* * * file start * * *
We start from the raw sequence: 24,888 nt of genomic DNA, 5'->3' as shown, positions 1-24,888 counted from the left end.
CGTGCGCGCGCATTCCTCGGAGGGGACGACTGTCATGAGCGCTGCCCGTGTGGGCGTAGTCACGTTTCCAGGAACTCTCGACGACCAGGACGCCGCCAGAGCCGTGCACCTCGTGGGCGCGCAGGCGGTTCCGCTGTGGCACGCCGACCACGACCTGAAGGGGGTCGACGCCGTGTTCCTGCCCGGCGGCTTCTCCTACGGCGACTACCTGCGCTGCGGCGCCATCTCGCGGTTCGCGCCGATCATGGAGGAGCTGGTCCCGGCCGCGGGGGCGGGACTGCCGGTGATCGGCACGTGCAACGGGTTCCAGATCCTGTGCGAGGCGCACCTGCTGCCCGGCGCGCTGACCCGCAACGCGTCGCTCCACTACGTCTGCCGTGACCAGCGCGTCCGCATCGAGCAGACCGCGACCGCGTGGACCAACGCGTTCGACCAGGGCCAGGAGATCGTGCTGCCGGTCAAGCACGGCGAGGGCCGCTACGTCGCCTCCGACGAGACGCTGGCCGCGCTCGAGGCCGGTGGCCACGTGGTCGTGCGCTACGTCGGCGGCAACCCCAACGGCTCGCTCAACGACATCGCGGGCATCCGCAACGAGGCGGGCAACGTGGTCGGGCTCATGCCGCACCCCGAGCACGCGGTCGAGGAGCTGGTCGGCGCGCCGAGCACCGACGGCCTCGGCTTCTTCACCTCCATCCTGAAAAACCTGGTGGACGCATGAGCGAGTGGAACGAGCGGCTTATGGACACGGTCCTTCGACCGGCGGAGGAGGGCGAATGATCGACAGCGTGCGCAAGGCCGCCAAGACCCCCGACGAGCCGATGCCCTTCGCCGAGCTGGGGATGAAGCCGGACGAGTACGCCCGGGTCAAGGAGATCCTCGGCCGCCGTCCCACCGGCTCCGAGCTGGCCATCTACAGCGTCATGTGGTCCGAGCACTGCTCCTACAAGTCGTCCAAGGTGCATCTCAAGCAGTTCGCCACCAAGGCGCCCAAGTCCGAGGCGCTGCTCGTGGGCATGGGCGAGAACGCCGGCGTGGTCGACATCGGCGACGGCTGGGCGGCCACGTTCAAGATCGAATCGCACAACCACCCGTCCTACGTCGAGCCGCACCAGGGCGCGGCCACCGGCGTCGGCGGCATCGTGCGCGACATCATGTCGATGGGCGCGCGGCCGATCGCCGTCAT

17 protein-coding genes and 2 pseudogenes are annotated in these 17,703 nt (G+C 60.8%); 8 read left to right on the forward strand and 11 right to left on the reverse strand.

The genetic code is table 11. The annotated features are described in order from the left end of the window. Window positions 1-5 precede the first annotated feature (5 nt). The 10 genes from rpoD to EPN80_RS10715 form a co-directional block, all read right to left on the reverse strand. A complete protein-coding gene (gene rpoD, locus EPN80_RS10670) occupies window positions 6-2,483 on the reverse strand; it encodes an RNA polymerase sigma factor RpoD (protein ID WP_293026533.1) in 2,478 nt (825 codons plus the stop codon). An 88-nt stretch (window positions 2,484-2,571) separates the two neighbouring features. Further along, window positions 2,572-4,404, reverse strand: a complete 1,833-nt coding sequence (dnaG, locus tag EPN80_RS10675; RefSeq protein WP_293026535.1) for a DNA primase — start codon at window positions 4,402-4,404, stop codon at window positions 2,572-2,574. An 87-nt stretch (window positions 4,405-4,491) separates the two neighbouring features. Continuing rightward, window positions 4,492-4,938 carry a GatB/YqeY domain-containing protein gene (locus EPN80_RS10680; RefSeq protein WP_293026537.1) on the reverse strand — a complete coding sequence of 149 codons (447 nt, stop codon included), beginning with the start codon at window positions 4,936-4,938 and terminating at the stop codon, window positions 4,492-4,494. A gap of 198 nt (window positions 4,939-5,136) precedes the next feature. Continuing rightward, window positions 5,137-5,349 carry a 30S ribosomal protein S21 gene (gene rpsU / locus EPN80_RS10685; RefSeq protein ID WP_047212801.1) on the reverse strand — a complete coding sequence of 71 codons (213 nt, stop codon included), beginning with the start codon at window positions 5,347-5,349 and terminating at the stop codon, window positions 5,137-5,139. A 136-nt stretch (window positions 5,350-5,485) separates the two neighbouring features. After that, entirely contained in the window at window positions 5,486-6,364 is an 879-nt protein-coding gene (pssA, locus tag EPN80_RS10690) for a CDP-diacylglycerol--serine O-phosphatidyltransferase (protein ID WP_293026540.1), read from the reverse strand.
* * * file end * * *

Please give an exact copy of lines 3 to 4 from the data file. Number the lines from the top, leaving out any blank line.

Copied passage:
17 protein-coding genes and 2 pseudogenes are annotated in these 17,703 nt (G+C 60.8%); 8 read left to right on the forward strand and 11 right to left on the reverse strand.

The genetic code is table 11. The annotated features are described in order from the left end of the window. Window positions 1-5 precede the first annotated feature (5 nt). The 10 genes from rpoD to EPN80_RS10715 form a co-directional block, all read right to left on the reverse strand. A complete protein-coding gene (gene rpoD, locus EPN80_RS10670) occupies window positions 6-2,483 on the reverse strand; it encodes an RNA polymerase sigma factor RpoD (protein ID WP_293026533.1) in 2,478 nt (825 codons plus the stop codon). An 88-nt stretch (window positions 2,484-2,571) separates the two neighbouring features. Further along, window positions 2,572-4,404, reverse strand: a complete 1,833-nt coding sequence (dnaG, locus tag EPN80_RS10675; RefSeq protein WP_293026535.1) for a DNA primase — start codon at window positions 4,402-4,404, stop codon at window positions 2,572-2,574. An 87-nt stretch (window positions 4,405-4,491) separates the two neighbouring features. Continuing rightward, window positions 4,492-4,938 carry a GatB/YqeY domain-containing protein gene (locus EPN80_RS10680; RefSeq protein WP_293026537.1) on the reverse strand — a complete coding sequence of 149 codons (447 nt, stop codon included), beginning with the start codon at window positions 4,936-4,938 and terminating at the stop codon, window positions 4,492-4,494. A gap of 198 nt (window positions 4,939-5,136) precedes the next feature. Continuing rightward, window positions 5,137-5,349 carry a 30S ribosomal protein S21 gene (gene rpsU / locus EPN80_RS10685; RefSeq protein ID WP_047212801.1) on the reverse strand — a complete coding sequence of 71 codons (213 nt, stop codon included), beginning with the start codon at window positions 5,347-5,349 and terminating at the stop codon, window positions 5,137-5,139. A 136-nt stretch (window positions 5,350-5,485) separates the two neighbouring features. After that, entirely contained in the window at window positions 5,486-6,364 is an 879-nt protein-coding gene (pssA, locus tag EPN80_RS10690) for a CDP-diacylglycerol--serine O-phosphatidyltransferase (protein ID WP_293026540.1), read from the reverse strand.